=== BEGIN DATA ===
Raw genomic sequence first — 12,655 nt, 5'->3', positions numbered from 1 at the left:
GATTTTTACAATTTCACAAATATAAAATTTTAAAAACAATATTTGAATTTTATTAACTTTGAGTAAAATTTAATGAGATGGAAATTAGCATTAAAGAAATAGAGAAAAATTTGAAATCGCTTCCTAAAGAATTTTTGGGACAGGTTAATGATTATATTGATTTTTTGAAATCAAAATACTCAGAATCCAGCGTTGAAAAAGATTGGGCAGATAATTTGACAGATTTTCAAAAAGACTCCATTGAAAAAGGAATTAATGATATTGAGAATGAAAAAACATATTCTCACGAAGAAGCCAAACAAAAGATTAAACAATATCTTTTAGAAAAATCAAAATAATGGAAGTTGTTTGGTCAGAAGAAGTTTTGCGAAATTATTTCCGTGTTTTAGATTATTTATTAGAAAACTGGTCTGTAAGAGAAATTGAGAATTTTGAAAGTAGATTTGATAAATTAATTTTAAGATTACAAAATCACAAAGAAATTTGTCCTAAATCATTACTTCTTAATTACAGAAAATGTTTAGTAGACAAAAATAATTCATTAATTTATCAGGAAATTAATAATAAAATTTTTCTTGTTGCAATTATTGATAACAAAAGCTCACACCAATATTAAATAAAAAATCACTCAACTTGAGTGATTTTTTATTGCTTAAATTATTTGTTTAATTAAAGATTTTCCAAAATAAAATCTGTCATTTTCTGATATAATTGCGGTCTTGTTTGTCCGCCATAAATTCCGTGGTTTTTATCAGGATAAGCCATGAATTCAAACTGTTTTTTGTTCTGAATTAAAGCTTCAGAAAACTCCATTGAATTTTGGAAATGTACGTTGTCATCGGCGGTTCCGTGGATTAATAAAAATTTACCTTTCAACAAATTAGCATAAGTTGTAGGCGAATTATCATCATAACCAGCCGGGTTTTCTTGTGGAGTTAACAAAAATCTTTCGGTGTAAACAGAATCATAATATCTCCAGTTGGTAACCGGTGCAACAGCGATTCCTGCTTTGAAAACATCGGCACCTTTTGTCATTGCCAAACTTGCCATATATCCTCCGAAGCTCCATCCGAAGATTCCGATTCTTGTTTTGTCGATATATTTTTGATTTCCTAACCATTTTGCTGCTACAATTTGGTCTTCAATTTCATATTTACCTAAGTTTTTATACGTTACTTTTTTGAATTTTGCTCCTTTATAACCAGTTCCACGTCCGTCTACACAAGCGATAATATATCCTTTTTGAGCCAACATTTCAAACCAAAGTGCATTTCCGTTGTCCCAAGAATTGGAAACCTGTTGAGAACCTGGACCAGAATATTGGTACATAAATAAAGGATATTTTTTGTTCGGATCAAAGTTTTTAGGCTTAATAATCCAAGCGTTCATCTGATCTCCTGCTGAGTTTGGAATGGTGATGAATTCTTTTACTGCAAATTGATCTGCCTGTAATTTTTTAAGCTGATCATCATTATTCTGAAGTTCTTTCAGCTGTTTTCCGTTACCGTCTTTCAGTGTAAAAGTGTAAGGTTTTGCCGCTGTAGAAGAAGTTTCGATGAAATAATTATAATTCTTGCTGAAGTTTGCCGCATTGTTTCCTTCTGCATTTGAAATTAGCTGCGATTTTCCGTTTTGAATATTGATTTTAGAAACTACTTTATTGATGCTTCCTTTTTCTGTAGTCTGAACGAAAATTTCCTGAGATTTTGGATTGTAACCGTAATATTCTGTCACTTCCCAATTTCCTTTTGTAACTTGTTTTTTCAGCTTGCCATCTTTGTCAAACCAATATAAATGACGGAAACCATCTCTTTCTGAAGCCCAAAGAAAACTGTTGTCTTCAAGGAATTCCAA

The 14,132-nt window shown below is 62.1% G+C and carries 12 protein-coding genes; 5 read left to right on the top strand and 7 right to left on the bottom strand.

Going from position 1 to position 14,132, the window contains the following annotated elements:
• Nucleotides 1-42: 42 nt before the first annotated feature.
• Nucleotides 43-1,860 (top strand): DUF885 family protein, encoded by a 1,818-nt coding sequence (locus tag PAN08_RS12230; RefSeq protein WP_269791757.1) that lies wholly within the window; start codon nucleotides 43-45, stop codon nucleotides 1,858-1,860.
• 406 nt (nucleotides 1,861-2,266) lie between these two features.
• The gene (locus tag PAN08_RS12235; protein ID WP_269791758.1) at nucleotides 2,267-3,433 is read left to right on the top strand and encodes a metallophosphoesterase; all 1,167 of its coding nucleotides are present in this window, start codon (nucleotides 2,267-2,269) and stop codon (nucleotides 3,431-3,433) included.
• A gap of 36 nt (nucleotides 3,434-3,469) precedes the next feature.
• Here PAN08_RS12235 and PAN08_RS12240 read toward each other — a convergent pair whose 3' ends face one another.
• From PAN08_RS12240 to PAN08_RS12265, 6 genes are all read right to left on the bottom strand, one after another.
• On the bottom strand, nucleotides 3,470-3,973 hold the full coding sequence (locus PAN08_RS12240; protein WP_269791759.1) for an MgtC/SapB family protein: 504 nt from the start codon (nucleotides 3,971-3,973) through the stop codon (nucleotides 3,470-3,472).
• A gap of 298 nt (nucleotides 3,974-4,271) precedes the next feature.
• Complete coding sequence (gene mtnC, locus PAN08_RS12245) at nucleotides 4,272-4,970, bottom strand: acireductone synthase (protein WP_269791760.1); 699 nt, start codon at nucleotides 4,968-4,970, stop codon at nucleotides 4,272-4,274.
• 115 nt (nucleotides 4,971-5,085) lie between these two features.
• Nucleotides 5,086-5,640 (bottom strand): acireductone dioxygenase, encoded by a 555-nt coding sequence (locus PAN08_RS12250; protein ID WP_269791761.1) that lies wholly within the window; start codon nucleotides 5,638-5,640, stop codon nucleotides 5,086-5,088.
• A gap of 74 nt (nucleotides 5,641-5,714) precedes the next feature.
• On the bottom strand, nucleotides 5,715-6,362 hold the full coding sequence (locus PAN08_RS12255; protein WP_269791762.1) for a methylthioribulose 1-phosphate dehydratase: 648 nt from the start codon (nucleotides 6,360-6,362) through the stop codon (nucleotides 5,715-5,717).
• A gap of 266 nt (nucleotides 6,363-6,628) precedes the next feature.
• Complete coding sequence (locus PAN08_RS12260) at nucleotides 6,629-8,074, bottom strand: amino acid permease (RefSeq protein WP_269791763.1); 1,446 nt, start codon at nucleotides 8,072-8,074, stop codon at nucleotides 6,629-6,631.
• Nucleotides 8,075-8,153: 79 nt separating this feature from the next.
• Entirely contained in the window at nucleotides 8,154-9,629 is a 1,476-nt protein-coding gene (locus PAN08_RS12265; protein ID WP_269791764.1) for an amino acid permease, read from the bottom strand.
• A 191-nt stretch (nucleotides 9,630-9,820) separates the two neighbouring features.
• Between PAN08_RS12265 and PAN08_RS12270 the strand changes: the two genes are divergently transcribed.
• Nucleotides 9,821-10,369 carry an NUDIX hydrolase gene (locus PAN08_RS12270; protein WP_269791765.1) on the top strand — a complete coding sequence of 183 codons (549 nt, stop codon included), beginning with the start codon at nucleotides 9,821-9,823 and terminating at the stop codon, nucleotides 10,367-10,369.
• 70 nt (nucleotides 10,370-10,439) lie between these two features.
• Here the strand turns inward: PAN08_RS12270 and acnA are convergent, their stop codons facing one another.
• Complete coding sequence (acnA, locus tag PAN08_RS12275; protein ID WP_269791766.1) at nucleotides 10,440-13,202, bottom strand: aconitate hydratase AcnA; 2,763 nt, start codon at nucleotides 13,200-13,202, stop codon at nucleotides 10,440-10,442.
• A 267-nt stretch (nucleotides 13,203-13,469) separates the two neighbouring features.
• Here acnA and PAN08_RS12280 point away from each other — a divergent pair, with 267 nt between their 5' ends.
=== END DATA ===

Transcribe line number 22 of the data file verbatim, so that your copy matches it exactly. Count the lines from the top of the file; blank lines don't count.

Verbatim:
• Entirely contained in the window at nucleotides 8,154-9,629 is a 1,476-nt protein-coding gene (locus PAN08_RS12265; protein ID WP_269791764.1) for an amino acid permease, read from the bottom strand.